One of San Geraldo's family's traditional holiday dishes is their version of cranberry salad. I'll share the recipe later.
The recipe requires about six cups of cranberries. In past years in Spain, San Geraldo found containers of tiny cranberries for huge prices. About one cup of little cranberries for about €7. The price of that side dish would be too steep even by San Geraldo's standards.
This year, during a visit to Ana Crespillo's fruit market, San Geraldo discovered big bags of cranberries. Ocean Spray (the brand we always bought) from Massachusetts. They were less than €3 a bag, so he immediately grabbed two.
I searched the shelves and then asked a cashier. The conversation, all in Spanish, went like this:
"Hi. Do you have malvaviscos?"
Her eyes opened wide, she threw back her head, and said, "What?!?"
I told her they were called marshmallows in English.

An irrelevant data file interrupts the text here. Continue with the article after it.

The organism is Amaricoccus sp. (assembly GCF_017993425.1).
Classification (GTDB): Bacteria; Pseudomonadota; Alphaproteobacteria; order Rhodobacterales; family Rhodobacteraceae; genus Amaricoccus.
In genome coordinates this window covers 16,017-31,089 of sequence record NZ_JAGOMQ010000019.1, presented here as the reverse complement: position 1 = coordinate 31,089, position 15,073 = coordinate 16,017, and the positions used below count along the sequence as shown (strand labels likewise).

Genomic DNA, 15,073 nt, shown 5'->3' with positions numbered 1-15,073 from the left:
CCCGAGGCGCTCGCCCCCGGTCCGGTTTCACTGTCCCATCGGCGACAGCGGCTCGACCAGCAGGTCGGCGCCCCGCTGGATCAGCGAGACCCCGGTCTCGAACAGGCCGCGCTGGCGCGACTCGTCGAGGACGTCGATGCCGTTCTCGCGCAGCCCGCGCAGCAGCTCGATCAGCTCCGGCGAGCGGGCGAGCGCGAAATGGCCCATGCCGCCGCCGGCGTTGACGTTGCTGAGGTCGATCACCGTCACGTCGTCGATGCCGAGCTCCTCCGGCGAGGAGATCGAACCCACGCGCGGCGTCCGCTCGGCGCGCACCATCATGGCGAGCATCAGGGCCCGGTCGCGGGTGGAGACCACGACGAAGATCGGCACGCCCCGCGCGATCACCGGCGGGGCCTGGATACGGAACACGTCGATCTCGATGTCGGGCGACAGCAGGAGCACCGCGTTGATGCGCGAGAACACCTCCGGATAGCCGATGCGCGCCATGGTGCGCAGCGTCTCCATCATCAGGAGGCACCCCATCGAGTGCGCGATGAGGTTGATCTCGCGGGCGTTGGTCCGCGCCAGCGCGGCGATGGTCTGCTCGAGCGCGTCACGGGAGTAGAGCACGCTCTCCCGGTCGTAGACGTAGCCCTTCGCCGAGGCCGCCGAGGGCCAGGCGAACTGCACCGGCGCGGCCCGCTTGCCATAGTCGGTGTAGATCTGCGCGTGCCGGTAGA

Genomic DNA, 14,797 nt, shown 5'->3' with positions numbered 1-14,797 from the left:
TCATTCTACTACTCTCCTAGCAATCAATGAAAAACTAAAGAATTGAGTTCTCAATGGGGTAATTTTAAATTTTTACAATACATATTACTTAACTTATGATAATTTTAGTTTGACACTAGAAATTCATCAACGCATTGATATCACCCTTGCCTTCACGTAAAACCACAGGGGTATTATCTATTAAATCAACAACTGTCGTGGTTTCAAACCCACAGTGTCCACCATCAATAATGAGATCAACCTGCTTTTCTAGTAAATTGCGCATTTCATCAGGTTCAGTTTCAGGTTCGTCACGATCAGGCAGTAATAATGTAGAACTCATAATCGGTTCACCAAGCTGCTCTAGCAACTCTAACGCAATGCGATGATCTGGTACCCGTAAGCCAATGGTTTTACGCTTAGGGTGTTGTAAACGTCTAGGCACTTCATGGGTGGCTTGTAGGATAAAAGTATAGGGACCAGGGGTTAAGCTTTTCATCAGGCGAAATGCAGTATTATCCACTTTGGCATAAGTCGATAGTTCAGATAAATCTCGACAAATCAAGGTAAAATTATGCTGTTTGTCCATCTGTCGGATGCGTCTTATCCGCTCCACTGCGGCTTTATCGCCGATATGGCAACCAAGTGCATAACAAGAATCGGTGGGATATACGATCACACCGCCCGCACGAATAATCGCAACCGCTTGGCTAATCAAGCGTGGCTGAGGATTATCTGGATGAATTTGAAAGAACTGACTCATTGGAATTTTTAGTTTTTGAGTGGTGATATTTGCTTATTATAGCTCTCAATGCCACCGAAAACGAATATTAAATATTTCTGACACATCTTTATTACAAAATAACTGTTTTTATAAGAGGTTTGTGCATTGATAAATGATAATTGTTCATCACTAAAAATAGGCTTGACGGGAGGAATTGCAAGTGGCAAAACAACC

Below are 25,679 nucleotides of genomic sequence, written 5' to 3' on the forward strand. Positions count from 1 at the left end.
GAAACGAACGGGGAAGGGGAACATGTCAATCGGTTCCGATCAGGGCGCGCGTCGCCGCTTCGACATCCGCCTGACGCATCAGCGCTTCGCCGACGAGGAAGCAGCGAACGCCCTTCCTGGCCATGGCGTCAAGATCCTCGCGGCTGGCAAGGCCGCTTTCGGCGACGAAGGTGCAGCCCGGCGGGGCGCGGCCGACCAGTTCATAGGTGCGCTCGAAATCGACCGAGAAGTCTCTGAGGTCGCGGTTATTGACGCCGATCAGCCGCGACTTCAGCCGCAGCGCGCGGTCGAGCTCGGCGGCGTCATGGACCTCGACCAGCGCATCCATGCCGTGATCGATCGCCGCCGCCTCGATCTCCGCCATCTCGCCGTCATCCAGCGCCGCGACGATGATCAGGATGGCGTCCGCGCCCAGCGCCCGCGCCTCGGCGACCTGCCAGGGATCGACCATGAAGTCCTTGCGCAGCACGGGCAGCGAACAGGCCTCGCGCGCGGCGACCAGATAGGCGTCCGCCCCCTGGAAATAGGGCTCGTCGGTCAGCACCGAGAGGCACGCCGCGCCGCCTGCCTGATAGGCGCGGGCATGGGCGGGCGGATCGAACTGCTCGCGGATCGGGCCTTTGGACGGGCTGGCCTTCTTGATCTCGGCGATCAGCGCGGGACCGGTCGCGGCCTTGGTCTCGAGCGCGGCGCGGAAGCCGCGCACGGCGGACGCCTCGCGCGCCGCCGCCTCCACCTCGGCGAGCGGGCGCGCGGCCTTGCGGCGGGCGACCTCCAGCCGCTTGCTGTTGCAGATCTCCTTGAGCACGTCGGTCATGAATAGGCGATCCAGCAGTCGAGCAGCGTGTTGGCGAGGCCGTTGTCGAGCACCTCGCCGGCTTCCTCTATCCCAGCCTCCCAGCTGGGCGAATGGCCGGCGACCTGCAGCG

"What are they?" she asked.
I explained that they were made of mostly sugar. They were white, usually. They could be little or large (hand gestures). And they were soft... "Like little pillows."
Her eyes grew even wider, "!Qué maravilloso! [how marvelous]," she exclaimed.
If At First You Don't...
I decided to give it one more try in the last store on the street.
"Hi. Do you have malvaviscos? They're called marshmallows in English."
The cashier said, "I've never heard of that."
So I repeated my description. "They're made of mostly sugar. They're usually white. They can be little or large (hand gestures). And they're soft... Like little pillows."
She gasped, "!Qué maravilloso!"
Later in the day, San Geraldo finally found a British version (very large and very pink) that will do in a pinch. But Judyshannonstreetwhat (click here) flies in from Seattle Christmas Day and I've asked her to bring a bag of mini-marshmallows if she can.
Then I'll have to head back to both stores so the women can sample our marshmallow world.